I usually find people around me, ignorant of these hyped information, believing and expressing everything they find on web - which is mostly *not correct* or simply hyped up. It is easier to influence good number of people about "shared interest and biased views" which then drives a trend in community.
Take for example the hyped candidates: Web2.0, Agile, Ajax, Ruby etc. They are certainly not bad but are perceived in inexact ways (defeating the purpose);I find half of the people talking about these topics without understanding it or interpreting it to suit "their understanding". They are neither well read about it (articles are insufficient), nor do they understand it well.
Some people around me talk about agile methods and extreme programming, some try to criticize it ("Extreme Programming is one more excuse.."). Never in their life they've developed a software piece, even if they did, they did it in their own special and not so inspirational way, how can we give statement so allegedly? Some rolling stones perceive Web2.0 as sites with Dynamic Html effects with Ajax, they don't care why web2.0 and what exactly it is.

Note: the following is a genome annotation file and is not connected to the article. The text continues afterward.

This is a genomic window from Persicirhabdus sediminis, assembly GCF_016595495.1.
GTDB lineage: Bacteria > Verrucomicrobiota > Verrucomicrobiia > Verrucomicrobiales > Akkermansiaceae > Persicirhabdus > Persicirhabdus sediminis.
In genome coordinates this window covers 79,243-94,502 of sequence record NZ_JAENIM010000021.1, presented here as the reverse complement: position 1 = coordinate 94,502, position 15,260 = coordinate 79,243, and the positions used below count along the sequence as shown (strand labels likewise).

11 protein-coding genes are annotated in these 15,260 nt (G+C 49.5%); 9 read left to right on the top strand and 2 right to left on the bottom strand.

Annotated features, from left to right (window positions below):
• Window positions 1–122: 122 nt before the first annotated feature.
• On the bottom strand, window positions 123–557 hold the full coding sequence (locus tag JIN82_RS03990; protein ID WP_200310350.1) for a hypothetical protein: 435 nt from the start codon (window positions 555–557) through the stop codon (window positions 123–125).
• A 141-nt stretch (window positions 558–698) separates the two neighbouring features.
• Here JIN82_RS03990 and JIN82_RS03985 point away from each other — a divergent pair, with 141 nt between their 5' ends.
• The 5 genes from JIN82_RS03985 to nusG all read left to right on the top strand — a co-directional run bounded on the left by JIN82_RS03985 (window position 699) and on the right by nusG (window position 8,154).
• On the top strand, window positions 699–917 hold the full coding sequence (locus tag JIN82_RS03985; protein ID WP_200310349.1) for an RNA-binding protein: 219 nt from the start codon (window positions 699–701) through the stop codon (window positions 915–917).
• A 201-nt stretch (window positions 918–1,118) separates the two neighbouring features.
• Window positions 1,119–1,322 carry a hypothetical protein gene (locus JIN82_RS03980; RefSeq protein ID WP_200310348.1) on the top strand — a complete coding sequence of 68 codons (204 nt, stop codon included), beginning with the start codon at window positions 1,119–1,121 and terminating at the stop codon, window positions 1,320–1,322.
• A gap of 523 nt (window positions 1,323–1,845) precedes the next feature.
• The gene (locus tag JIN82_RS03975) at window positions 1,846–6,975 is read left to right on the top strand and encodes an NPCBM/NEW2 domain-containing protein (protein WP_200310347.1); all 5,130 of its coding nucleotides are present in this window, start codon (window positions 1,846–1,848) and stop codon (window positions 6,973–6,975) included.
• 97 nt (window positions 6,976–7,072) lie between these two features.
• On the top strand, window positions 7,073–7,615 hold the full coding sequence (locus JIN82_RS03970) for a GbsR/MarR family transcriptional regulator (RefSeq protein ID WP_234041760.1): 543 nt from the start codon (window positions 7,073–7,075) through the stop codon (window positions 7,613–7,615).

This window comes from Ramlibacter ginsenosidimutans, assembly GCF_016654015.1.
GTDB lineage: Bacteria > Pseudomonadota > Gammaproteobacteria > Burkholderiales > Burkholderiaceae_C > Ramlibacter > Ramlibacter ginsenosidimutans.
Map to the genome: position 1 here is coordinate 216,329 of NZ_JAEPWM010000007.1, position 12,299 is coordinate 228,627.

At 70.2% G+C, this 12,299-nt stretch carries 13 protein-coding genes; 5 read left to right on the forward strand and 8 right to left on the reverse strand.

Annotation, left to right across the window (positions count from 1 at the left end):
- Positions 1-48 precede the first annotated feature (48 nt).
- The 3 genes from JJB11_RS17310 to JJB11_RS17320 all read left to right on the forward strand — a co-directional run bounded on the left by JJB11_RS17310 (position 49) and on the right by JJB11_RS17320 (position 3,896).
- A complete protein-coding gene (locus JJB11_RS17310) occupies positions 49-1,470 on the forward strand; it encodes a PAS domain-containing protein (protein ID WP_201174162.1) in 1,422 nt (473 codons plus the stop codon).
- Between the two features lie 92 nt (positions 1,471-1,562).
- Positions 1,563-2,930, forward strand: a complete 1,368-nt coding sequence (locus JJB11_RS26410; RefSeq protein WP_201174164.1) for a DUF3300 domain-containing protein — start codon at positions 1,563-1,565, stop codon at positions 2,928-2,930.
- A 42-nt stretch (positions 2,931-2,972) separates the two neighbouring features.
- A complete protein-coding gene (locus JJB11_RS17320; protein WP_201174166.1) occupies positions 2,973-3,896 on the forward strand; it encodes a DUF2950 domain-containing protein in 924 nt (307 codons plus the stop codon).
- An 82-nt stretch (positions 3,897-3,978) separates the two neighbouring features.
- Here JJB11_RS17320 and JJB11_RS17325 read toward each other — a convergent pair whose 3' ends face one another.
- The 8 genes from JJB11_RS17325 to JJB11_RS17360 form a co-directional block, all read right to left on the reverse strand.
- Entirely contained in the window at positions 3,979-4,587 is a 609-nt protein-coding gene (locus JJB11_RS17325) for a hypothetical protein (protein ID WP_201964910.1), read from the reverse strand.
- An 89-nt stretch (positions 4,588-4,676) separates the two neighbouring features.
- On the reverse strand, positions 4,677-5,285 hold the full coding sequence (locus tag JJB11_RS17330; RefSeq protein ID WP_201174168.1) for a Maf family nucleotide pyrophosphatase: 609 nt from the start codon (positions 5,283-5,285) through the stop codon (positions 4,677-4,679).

Fresh graduates are fallaciously evangelized to use specific technology/methodology, these masses are like blank slates, intemperately impressed by a good "English" speaker, They start believing without knowing the practical benefits and trade-offs of it. These hypes draw biased pictures in fresh brains which results in poor idea propagation, bad generation and software career scars.
It is always easy to observe a problem than to solve it. IMHO, The least we could do is to ask ourselves some basic questions like,
- Do we really understand what we are talking/expressing about?
- Do we need to be jack of all trades? should we learn every new stuff?
- Should we pass on or express anything we don't even understand completely?
- Can we question 'why' rather than following blindly?
- Can we not do good without convoluting the information?
Motivate, not manipulate, to lead.